I visited Fukushima in 2014. Fukushima. The word – like Chernobyl or Three Mile Island – is synonymous with nuclear disaster, with the release of radionuclides into the atmosphere. It is an ongoing disaster that began in March 2011, when the reactor cores at the Fukushima Daiichi nuclear power plant over-heated and exploded, releasing a catastrophic amount of radiation over a vast area of Fukushima precinct, formerly one of the largest farming regions in Japan and a travel destination with many beautiful landscapes. More than 100,000 people were displaced from their homes by the disaster. Today, those people are faced with tough choices: whether to return home (those who lived in areas that are now deemed “safe” by the government) and live with radiological risk, or to try to integrate in – sometimes hostile – host communities without government assistance, or to attempt to resettle elsewhere in Japan, far from friends and family.
Fukushima was – is – vital to Tokyo’s prosperity, as Arts Catalyst’s recent visitor, social critic and activist Sabu Khoso explained. Fukushima supplied Tokyo with food, electricity and cheap day labourers. The pressure to revive, repopulate and restore Fukushima, despite this ongoing disaster, is immense. Thus, there is no assistance offered to those who don’t want to return to their homes because of the risk.
Fukushima was a manmade disaster, caused by the negligence of Tepco (the private company running the Daiichi power plant) and poor regulation on the part of the industry watchdog and the government. Tepco failed to develop the most basic safety requirements in the case of a tsunami, despite warnings going as far back as 2006 that a such an event could cause a blackout at the plant or worse. Now it is everyone’s problem, for radiation is uncontainable and uncontrollable once released into the environment. Tepco, who profited from the production of radiation (an expensive and – clearly – risky way to heat water to create electricity), disowned the radiation after its release. It was, it claimed, no longer its responsibility. The radiation became, to use Sabu Kohso’s phrase, a “masterless object”, one that has no owner, that became part of the commons, or, rather, a negative commons: the responsibility of us all. Spread over the hills, fields, villages and cities of Fukishima, trodden and distributed regionally by departing feet and cars, inhaled, eaten and drunk, then urinated, defecated and breathed out across Japan, spread around the country in a deliberate policy of using low-level contaminated material in road works, blown into the high atmosphere, and deliberately released in vast quantities into the Pacific Ocean, to be distributed by currents and through the food chain around the Pacific basin.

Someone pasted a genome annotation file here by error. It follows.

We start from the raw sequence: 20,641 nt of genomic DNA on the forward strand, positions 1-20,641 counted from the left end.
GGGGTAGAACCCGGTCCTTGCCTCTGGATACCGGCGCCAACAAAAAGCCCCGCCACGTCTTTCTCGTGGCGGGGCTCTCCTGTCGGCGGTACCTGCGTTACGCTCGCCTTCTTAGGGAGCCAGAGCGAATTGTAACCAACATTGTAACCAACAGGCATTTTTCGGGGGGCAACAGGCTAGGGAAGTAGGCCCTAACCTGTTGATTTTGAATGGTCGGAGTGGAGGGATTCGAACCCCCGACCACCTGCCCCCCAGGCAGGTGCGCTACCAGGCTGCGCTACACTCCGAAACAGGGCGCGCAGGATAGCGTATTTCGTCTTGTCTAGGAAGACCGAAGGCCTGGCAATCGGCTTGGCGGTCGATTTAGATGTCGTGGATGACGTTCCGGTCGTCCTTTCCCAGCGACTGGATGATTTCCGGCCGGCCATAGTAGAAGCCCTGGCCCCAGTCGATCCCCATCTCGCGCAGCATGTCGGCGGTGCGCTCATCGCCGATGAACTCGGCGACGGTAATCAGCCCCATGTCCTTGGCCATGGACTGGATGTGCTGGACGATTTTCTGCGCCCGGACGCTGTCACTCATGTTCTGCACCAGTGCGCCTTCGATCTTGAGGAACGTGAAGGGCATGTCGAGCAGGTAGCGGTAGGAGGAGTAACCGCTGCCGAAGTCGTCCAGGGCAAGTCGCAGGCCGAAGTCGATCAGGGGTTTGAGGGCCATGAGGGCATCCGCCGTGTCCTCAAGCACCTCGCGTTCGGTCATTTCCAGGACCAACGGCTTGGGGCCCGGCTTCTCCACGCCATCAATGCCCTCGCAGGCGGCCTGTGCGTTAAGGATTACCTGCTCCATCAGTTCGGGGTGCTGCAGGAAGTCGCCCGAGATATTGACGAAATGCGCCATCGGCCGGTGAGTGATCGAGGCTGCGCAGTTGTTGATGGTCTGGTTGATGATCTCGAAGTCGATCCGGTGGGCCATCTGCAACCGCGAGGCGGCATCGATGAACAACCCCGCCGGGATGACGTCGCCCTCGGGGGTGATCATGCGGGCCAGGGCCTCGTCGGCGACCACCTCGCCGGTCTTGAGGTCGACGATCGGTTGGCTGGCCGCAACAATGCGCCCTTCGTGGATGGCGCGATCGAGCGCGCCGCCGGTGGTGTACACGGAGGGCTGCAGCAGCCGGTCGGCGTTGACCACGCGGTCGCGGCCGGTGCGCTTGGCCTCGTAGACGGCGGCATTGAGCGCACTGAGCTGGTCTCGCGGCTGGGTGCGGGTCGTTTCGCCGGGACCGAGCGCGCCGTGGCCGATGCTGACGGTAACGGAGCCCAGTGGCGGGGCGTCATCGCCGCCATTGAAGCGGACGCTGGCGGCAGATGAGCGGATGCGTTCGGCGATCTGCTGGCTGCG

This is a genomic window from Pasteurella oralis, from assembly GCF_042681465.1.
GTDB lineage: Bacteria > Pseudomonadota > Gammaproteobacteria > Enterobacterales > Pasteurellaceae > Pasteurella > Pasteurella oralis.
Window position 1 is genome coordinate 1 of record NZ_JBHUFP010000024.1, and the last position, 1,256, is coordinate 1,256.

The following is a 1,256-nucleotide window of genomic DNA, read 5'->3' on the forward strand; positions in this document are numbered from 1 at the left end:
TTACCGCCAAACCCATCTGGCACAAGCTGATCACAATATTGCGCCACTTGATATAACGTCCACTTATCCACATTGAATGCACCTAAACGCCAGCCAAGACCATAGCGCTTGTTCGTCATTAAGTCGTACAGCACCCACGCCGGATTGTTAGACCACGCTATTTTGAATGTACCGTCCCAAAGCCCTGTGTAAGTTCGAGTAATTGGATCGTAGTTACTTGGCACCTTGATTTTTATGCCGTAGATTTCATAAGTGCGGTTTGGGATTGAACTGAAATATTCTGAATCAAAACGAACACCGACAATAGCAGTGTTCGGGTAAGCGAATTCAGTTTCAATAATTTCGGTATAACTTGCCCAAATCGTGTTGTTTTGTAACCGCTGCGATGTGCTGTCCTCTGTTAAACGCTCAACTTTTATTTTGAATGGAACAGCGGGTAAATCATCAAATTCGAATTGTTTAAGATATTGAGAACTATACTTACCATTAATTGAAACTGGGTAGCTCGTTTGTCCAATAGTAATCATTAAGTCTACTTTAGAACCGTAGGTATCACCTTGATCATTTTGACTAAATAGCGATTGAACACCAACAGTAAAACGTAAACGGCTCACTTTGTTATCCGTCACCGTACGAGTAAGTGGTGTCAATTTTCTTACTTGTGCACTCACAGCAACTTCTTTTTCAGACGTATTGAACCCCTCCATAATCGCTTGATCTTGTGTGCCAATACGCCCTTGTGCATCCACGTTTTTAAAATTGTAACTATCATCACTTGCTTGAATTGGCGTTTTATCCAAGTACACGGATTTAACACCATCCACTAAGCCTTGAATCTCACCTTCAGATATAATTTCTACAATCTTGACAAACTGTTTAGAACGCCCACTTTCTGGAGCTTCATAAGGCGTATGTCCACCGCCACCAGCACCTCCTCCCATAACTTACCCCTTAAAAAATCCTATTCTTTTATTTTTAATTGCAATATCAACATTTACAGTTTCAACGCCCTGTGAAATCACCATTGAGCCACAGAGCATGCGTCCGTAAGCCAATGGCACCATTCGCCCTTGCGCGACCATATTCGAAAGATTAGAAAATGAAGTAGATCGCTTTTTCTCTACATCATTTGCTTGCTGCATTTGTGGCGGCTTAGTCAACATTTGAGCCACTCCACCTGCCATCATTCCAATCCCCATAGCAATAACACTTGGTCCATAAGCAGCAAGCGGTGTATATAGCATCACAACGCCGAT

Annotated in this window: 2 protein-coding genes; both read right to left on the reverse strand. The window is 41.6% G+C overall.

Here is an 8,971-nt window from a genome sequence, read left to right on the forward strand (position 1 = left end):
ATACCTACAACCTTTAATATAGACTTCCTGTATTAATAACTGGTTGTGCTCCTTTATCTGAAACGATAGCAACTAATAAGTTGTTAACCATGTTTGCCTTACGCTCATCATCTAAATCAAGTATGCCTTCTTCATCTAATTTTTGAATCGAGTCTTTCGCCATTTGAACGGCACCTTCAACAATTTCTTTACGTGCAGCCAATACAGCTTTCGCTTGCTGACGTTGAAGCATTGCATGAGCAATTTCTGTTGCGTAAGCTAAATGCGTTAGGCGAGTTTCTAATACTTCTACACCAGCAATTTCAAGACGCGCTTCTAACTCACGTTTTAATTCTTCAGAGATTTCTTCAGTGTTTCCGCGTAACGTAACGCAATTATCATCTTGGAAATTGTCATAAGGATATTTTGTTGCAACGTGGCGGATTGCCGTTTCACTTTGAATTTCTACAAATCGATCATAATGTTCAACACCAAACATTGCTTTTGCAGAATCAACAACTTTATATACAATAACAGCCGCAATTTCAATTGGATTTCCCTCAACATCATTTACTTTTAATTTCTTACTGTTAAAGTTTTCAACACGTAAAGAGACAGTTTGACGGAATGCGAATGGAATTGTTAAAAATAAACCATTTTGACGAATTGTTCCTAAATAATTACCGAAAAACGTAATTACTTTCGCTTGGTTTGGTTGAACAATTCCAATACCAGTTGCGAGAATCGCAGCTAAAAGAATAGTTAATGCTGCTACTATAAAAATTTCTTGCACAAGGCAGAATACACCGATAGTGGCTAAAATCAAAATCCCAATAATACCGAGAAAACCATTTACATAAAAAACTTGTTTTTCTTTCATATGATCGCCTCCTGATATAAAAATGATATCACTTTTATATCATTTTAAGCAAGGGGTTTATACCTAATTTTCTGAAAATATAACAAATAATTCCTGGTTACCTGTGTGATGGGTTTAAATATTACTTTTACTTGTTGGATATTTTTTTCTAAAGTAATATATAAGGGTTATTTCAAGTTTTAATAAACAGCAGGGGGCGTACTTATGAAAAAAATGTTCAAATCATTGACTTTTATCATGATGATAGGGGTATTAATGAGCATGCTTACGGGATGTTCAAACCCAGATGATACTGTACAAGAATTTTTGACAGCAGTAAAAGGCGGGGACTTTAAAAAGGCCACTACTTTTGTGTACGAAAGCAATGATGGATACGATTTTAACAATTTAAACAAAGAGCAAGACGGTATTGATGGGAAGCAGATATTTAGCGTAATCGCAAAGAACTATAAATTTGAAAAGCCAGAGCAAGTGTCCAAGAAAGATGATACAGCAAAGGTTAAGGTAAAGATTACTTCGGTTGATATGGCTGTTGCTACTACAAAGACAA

Arts Catalyst’s current programme, Real Lives Half Lives: Fukushima, is a season exploring artistic, cultural and societal responses to disaster, displacement and poisoned lands through the example of Fukushima. It asks what can art do in such an ongoing catastrophe and how citizens respond to a situation that forces tens of thousands of people out of their homes, land, and communities.
The two solo exhibitions we are showing, by the curatorial collective Don’t Follow the Wind and the artist Hikaru Fujii, have involved collaboration with displaced people in Fukushima.
One of the most unsettling aspects of radiation contamination is its invisibility and undetectability (without specialist equipment), along with the uncertainty around its distribution and effects. Don’t Follow the Wind (Chim↑Pom, Kenji Kubota, Eva and Franco Mattes, Jason Waite) highlighted this invisibility and uncertainty by setting up an exhibition inside the evacuated area surrounding the power plant, in sites lent by former residents, including a warehouse, a farm and a recreation centre. The exhibition opened in 2015, but remains unseen. It will continue to unvisitable for years, even decades. In their exhibition, A Walk in Fukushima, visitors don special headsets made by the former residents to watch an immersive 360-degree video which takes them on a walk through the inaccessible radioactive area.
Another response to the ongoing disaster was the setting up of the Fukushima! Festival by a group of artists and musicians. The first festival took place in Fukushima City, which is situated outside the designated exclusion zone but was still radiologically contaminated and subject to a major clean up, just five months after the disaster started. Artist Hikaru Fujii’s documentary film Project Fukushima! follows the preparations for a festival, as the organisers tussle with questions around the ethics of bringing people to Fukushima, and whether the festival should be an attempt to “rebrand” Fukushima in a more positive light or take a more critical stance. In the end, the film is both hopeful and profoundly unsettling.
Alongside these two exhibitions, a series of talks, events and activities are exploring the social, cultural and political impact of Fukushima in Japan and the lessons we may learn. These include the acts of mass protest that were held countrywide in the years following the disaster, the citizen science movement that sprang up in response to the slow release (some claimed withholding) of radiation data by the authorities, and the legal challenges and petitions against nuclear power in Japan. Despite these actions, our visitor Sabu Khoso was pessimistic that any real change in power relations or attitudes had been effected in Japanese society.
Real Lives Half Lives: Fukushima continues until July 2017. Upcoming events include a series of screenings of artists’ films about Fukushima, programmed and introduced by Kodwo Eshun of the Otolith Group; a film-making workshop using the surrealist game of Consequences to make a collaborative film; talks by curators and artists; and a workshop exploring ways of working with displaced and peripheral communities.